Conroy is ordered to get samples of the cloud, which allows Sandor to verify that it is of Gamilonian origin. Wildstar realizes the truth: that Gamilon and Iscandar are twin planets. The whole time they’ve been traveling to Iscandar they’ve also been flying right into the heart of their enemy.

In Desslok’s chambers, he relaxes with a bath and massage. An aide comes over with an ornate, old-fashioned telephone and informs him he has a call from Queen Starsha. After opening pleasantries, Starsha chastises Desslok for his treatment of Earth. Desslok’s response reveals to the viewers that both Iscandar and Gamilon are facing a cataclysm and he’s attacking Earth with the intention of relocating the population of his planet there.

Production note: In the first draft of the script for this episode, Dessler and Starsha’s conversation revealed that Gamilas and Iscandar were not the only closely-related planets; their peoples’ ancestors migrated to Earth at a time when its position was closer to the Magellanic Clouds. Later, we learn in Series 3 that the Gamilas actually came here from Planet Galman, so had this interesting detail been preserved, those who went to Earth would have been Starsha’s ancestors.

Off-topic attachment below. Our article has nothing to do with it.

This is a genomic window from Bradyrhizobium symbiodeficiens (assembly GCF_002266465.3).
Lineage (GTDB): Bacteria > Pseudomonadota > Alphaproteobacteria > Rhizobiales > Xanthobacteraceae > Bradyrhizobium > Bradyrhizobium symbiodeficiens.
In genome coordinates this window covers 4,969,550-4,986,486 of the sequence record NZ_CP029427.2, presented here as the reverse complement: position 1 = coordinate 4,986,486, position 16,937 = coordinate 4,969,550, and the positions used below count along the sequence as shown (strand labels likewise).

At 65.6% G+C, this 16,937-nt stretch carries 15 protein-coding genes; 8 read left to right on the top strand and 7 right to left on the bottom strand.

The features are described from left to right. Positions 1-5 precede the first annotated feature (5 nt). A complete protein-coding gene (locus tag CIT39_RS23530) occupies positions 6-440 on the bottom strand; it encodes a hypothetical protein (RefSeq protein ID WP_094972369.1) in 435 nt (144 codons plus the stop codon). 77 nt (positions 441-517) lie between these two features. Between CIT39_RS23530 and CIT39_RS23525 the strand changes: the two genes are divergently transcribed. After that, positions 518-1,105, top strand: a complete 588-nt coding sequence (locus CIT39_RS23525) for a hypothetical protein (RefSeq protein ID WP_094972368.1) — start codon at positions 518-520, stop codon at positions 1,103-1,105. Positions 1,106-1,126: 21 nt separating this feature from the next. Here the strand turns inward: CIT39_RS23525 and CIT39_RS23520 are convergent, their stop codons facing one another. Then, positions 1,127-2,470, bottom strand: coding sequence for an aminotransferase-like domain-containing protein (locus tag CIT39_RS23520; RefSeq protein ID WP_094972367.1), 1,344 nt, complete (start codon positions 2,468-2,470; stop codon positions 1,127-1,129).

Desslok doesn’t care about Earthlings because “they’re so uncivilized.” Starsha calls him on his hypocrisy, pointing out that committing genocide is not the mark of a civilized society (although it’s couched in kid-friendly terms, with Starsha calling Desslok a “bully.”) Desslok dispenses with politeness and scolds her for offering the Cosmo DNA to Earth. She points out that the Star Force has beaten Gamilon forces in every engagement so far. Desslok gets a bit heated at this point, and tells her “the only battle that counts is the last one,” which will go on to become a catch-phrase for him.

Later, before hundreds of his cheering officers (and flanked by what look like GIANT applause meters), Desslok reveals his plan to destroy the Star Force. He starts with a look at Gamilon. A cross-section of the planet is shown. It looks like its molten core takes up over half its mass. Above that are two crusts: the lower one appears to be where the Gamilons live, and a “thin, protective crust” supported by natural rock columns makes up the outer shell, which apparently isn’t habitable.